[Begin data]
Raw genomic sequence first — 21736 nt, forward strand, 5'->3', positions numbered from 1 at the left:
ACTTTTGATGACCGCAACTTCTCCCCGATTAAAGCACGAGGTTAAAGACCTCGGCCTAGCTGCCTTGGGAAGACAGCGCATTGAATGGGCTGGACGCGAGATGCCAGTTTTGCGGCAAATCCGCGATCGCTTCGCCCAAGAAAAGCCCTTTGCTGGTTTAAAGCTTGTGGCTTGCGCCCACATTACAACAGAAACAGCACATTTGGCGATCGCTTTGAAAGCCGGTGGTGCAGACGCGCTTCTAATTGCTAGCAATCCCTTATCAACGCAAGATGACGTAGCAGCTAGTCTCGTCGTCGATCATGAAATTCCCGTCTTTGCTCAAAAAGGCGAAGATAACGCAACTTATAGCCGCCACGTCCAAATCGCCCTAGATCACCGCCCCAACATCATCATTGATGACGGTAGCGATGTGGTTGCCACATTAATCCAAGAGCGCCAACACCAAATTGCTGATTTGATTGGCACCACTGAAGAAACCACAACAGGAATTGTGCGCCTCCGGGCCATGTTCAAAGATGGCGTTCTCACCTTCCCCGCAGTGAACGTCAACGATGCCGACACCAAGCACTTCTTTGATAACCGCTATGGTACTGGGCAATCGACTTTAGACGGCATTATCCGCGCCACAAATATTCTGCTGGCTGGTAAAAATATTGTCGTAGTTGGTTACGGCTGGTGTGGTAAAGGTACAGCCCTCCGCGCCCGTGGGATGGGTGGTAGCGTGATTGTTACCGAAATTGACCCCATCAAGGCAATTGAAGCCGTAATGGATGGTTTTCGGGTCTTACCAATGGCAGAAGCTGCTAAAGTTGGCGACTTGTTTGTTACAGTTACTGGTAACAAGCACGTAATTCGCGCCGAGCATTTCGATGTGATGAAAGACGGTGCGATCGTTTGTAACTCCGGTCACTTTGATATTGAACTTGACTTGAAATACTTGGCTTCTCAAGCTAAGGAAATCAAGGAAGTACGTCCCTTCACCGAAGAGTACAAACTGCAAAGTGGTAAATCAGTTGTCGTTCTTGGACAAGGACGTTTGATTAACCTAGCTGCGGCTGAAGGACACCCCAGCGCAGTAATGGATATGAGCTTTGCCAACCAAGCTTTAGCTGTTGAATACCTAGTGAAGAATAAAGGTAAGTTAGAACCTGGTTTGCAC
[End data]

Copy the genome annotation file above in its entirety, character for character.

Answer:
Raw genomic sequence first — 21736 nt, forward strand, 5'->3', positions numbered from 1 at the left:
ACTTTTGATGACCGCAACTTCTCCCCGATTAAAGCACGAGGTTAAAGACCTCGGCCTAGCTGCCTTGGGAAGACAGCGCATTGAATGGGCTGGACGCGAGATGCCAGTTTTGCGGCAAATCCGCGATCGCTTCGCCCAAGAAAAGCCCTTTGCTGGTTTAAAGCTTGTGGCTTGCGCCCACATTACAACAGAAACAGCACATTTGGCGATCGCTTTGAAAGCCGGTGGTGCAGACGCGCTTCTAATTGCTAGCAATCCCTTATCAACGCAAGATGACGTAGCAGCTAGTCTCGTCGTCGATCATGAAATTCCCGTCTTTGCTCAAAAAGGCGAAGATAACGCAACTTATAGCCGCCACGTCCAAATCGCCCTAGATCACCGCCCCAACATCATCATTGATGACGGTAGCGATGTGGTTGCCACATTAATCCAAGAGCGCCAACACCAAATTGCTGATTTGATTGGCACCACTGAAGAAACCACAACAGGAATTGTGCGCCTCCGGGCCATGTTCAAAGATGGCGTTCTCACCTTCCCCGCAGTGAACGTCAACGATGCCGACACCAAGCACTTCTTTGATAACCGCTATGGTACTGGGCAATCGACTTTAGACGGCATTATCCGCGCCACAAATATTCTGCTGGCTGGTAAAAATATTGTCGTAGTTGGTTACGGCTGGTGTGGTAAAGGTACAGCCCTCCGCGCCCGTGGGATGGGTGGTAGCGTGATTGTTACCGAAATTGACCCCATCAAGGCAATTGAAGCCGTAATGGATGGTTTTCGGGTCTTACCAATGGCAGAAGCTGCTAAAGTTGGCGACTTGTTTGTTACAGTTACTGGTAACAAGCACGTAATTCGCGCCGAGCATTTCGATGTGATGAAAGACGGTGCGATCGTTTGTAACTCCGGTCACTTTGATATTGAACTTGACTTGAAATACTTGGCTTCTCAAGCTAAGGAAATCAAGGAAGTACGTCCCTTCACCGAAGAGTACAAACTGCAAAGTGGTAAATCAGTTGTCGTTCTTGGACAAGGACGTTTGATTAACCTAGCTGCGGCTGAAGGACACCCCAGCGCAGTAATGGATATGAGCTTTGCCAACCAAGCTTTAGCTGTTGAATACCTAGTGAAGAATAAAGGTAAGTTAGAACCTGGTTTGCAC